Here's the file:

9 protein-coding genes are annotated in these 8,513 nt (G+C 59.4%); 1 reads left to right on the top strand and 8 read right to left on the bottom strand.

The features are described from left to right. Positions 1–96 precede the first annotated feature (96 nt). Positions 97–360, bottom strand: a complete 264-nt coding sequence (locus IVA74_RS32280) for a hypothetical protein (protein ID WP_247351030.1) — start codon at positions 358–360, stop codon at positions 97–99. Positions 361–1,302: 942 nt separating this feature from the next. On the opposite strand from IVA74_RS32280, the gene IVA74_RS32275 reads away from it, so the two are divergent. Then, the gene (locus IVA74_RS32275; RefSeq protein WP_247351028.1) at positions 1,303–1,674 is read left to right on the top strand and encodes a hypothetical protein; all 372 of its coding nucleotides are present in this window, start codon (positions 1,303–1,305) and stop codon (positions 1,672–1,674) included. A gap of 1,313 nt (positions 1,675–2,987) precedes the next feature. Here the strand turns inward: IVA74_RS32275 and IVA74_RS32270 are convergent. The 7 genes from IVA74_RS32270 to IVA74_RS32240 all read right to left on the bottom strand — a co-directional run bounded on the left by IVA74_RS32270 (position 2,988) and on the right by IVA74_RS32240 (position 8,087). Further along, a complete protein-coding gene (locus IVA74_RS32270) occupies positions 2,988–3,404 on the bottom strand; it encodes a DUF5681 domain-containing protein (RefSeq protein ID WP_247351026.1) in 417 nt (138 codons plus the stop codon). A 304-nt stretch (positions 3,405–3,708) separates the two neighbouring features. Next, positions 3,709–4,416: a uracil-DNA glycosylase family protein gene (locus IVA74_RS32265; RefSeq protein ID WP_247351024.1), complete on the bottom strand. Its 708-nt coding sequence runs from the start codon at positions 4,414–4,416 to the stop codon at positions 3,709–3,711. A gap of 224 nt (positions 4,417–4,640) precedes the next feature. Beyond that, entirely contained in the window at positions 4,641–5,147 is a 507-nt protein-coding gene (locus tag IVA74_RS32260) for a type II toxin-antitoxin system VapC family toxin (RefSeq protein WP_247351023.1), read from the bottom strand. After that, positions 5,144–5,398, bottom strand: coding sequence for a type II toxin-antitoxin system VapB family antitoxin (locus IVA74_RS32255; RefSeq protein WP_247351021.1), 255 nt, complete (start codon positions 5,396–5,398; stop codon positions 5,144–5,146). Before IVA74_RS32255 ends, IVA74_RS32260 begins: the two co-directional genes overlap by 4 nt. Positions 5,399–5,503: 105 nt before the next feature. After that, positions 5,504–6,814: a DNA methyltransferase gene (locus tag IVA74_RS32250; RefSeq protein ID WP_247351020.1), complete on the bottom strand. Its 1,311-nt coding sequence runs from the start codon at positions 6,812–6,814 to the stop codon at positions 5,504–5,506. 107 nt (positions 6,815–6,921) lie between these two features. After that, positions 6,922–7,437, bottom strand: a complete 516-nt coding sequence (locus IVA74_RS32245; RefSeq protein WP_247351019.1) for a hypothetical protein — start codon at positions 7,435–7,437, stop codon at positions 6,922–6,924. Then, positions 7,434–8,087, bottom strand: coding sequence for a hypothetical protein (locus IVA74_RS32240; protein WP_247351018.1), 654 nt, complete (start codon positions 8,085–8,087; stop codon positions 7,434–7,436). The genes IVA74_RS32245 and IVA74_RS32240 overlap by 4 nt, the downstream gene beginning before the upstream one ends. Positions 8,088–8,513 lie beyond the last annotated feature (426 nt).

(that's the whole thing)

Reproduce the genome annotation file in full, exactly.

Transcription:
9 protein-coding genes are annotated in these 8,513 nt (G+C 59.4%); 1 reads left to right on the top strand and 8 read right to left on the bottom strand.

The features are described from left to right. Positions 1–96 precede the first annotated feature (96 nt). Positions 97–360, bottom strand: a complete 264-nt coding sequence (locus IVA74_RS32280) for a hypothetical protein (protein ID WP_247351030.1) — start codon at positions 358–360, stop codon at positions 97–99. Positions 361–1,302: 942 nt separating this feature from the next. On the opposite strand from IVA74_RS32280, the gene IVA74_RS32275 reads away from it, so the two are divergent. Then, the gene (locus IVA74_RS32275; RefSeq protein WP_247351028.1) at positions 1,303–1,674 is read left to right on the top strand and encodes a hypothetical protein; all 372 of its coding nucleotides are present in this window, start codon (positions 1,303–1,305) and stop codon (positions 1,672–1,674) included. A gap of 1,313 nt (positions 1,675–2,987) precedes the next feature. Here the strand turns inward: IVA74_RS32275 and IVA74_RS32270 are convergent. The 7 genes from IVA74_RS32270 to IVA74_RS32240 all read right to left on the bottom strand — a co-directional run bounded on the left by IVA74_RS32270 (position 2,988) and on the right by IVA74_RS32240 (position 8,087). Further along, a complete protein-coding gene (locus IVA74_RS32270) occupies positions 2,988–3,404 on the bottom strand; it encodes a DUF5681 domain-containing protein (RefSeq protein ID WP_247351026.1) in 417 nt (138 codons plus the stop codon). A 304-nt stretch (positions 3,405–3,708) separates the two neighbouring features. Next, positions 3,709–4,416: a uracil-DNA glycosylase family protein gene (locus IVA74_RS32265; RefSeq protein ID WP_247351024.1), complete on the bottom strand. Its 708-nt coding sequence runs from the start codon at positions 4,414–4,416 to the stop codon at positions 3,709–3,711. A gap of 224 nt (positions 4,417–4,640) precedes the next feature. Beyond that, entirely contained in the window at positions 4,641–5,147 is a 507-nt protein-coding gene (locus tag IVA74_RS32260) for a type II toxin-antitoxin system VapC family toxin (RefSeq protein WP_247351023.1), read from the bottom strand. After that, positions 5,144–5,398, bottom strand: coding sequence for a type II toxin-antitoxin system VapB family antitoxin (locus IVA74_RS32255; RefSeq protein WP_247351021.1), 255 nt, complete (start codon positions 5,396–5,398; stop codon positions 5,144–5,146). Before IVA74_RS32255 ends, IVA74_RS32260 begins: the two co-directional genes overlap by 4 nt. Positions 5,399–5,503: 105 nt before the next feature. After that, positions 5,504–6,814: a DNA methyltransferase gene (locus tag IVA74_RS32250; RefSeq protein ID WP_247351020.1), complete on the bottom strand. Its 1,311-nt coding sequence runs from the start codon at positions 6,812–6,814 to the stop codon at positions 5,504–5,506. 107 nt (positions 6,815–6,921) lie between these two features. After that, positions 6,922–7,437, bottom strand: a complete 516-nt coding sequence (locus IVA74_RS32245; RefSeq protein WP_247351019.1) for a hypothetical protein — start codon at positions 7,435–7,437, stop codon at positions 6,922–6,924. Then, positions 7,434–8,087, bottom strand: coding sequence for a hypothetical protein (locus IVA74_RS32240; protein WP_247351018.1), 654 nt, complete (start codon positions 8,085–8,087; stop codon positions 7,434–7,436). The genes IVA74_RS32245 and IVA74_RS32240 overlap by 4 nt, the downstream gene beginning before the upstream one ends. Positions 8,088–8,513 lie beyond the last annotated feature (426 nt).